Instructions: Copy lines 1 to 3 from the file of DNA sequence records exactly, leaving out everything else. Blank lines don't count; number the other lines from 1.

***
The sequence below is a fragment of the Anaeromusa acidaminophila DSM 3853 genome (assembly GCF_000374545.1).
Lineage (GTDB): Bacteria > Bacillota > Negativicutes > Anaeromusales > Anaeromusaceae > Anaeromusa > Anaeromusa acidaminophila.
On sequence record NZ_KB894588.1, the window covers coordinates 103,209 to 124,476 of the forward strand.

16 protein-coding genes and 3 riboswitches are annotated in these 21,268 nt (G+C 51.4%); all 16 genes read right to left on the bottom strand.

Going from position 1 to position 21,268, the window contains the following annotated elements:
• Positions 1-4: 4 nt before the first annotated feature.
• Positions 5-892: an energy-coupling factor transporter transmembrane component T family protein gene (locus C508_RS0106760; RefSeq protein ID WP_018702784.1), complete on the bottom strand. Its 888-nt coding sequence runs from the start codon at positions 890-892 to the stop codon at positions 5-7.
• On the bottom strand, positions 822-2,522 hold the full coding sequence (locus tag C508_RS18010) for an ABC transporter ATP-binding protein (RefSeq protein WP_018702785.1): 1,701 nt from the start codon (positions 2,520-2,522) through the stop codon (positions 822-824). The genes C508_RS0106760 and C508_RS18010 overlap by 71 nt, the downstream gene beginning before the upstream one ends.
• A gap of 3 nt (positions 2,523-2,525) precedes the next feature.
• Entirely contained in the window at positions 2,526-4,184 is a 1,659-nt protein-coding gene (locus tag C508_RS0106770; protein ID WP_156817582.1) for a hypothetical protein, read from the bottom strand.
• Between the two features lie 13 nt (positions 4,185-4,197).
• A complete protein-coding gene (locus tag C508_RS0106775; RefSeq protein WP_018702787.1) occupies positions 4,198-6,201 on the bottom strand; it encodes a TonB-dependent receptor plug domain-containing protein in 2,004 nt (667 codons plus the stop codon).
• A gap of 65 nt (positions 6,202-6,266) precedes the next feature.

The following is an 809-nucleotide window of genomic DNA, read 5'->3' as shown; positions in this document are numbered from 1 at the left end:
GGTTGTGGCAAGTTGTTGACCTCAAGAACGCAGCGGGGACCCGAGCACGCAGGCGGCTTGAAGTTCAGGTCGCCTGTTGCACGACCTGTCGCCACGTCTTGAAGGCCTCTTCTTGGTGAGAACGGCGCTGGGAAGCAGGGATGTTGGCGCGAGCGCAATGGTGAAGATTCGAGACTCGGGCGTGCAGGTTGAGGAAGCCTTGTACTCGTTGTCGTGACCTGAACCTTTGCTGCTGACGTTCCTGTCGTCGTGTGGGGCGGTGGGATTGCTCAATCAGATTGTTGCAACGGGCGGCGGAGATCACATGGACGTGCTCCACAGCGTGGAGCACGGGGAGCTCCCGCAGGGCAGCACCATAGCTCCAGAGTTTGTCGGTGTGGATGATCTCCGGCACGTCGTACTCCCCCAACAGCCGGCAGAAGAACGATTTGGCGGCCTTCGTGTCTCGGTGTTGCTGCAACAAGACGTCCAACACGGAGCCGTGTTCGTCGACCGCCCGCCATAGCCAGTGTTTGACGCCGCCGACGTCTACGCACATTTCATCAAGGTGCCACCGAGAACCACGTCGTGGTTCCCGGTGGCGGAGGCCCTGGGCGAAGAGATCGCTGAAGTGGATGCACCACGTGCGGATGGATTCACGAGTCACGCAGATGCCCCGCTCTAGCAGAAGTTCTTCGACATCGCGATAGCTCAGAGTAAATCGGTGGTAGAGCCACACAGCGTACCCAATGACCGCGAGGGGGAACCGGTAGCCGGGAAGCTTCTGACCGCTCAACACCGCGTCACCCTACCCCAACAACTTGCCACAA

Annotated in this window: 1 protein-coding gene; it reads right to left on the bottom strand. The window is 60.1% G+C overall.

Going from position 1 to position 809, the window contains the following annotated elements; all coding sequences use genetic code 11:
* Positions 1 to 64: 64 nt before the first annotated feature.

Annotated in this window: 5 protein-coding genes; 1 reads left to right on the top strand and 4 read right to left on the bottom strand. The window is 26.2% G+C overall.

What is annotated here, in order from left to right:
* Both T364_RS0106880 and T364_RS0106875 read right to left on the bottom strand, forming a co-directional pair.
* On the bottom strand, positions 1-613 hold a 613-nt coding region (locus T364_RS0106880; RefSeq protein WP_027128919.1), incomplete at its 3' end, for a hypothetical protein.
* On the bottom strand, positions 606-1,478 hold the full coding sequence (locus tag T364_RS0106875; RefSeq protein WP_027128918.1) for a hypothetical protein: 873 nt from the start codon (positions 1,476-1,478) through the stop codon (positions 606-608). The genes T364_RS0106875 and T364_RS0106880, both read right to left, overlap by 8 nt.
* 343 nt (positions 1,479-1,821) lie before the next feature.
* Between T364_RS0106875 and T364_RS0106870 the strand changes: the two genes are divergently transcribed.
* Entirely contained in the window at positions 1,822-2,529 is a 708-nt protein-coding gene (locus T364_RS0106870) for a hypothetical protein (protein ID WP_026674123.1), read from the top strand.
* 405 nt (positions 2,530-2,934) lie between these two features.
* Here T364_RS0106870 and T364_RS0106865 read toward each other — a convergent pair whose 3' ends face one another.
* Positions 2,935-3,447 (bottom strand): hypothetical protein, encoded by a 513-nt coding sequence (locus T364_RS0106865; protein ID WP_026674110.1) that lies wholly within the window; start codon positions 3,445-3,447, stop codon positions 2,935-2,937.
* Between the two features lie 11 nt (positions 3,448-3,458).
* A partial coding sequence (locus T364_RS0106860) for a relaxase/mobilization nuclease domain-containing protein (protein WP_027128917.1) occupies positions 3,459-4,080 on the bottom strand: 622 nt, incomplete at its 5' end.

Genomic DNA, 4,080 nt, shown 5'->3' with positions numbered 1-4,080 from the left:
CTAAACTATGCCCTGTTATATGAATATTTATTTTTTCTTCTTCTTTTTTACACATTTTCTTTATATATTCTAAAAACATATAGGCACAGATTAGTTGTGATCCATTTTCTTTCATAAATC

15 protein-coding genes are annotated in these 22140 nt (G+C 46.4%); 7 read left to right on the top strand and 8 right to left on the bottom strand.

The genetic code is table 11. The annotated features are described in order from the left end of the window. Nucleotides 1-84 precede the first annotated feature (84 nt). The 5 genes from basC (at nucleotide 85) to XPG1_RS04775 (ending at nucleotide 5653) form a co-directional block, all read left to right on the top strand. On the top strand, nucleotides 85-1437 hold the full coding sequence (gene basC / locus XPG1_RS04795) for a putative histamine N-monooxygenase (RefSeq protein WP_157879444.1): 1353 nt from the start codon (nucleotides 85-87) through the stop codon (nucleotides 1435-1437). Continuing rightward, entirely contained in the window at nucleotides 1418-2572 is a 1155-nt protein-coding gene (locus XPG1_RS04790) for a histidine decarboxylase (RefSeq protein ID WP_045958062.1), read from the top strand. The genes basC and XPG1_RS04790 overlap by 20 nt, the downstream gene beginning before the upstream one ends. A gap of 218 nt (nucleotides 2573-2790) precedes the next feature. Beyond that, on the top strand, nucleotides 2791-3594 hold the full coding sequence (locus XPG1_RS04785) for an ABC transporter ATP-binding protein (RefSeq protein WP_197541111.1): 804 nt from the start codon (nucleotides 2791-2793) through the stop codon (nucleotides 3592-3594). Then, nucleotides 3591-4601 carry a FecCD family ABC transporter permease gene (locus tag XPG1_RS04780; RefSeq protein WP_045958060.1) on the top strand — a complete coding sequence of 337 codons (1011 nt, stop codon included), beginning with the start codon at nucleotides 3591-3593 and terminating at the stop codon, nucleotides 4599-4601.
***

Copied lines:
The sequence below is a fragment of the Anaeromusa acidaminophila DSM 3853 genome (assembly GCF_000374545.1).
Lineage (GTDB): Bacteria > Bacillota > Negativicutes > Anaeromusales > Anaeromusaceae > Anaeromusa > Anaeromusa acidaminophila.
On sequence record NZ_KB894588.1, the window covers coordinates 103,209 to 124,476 of the forward strand.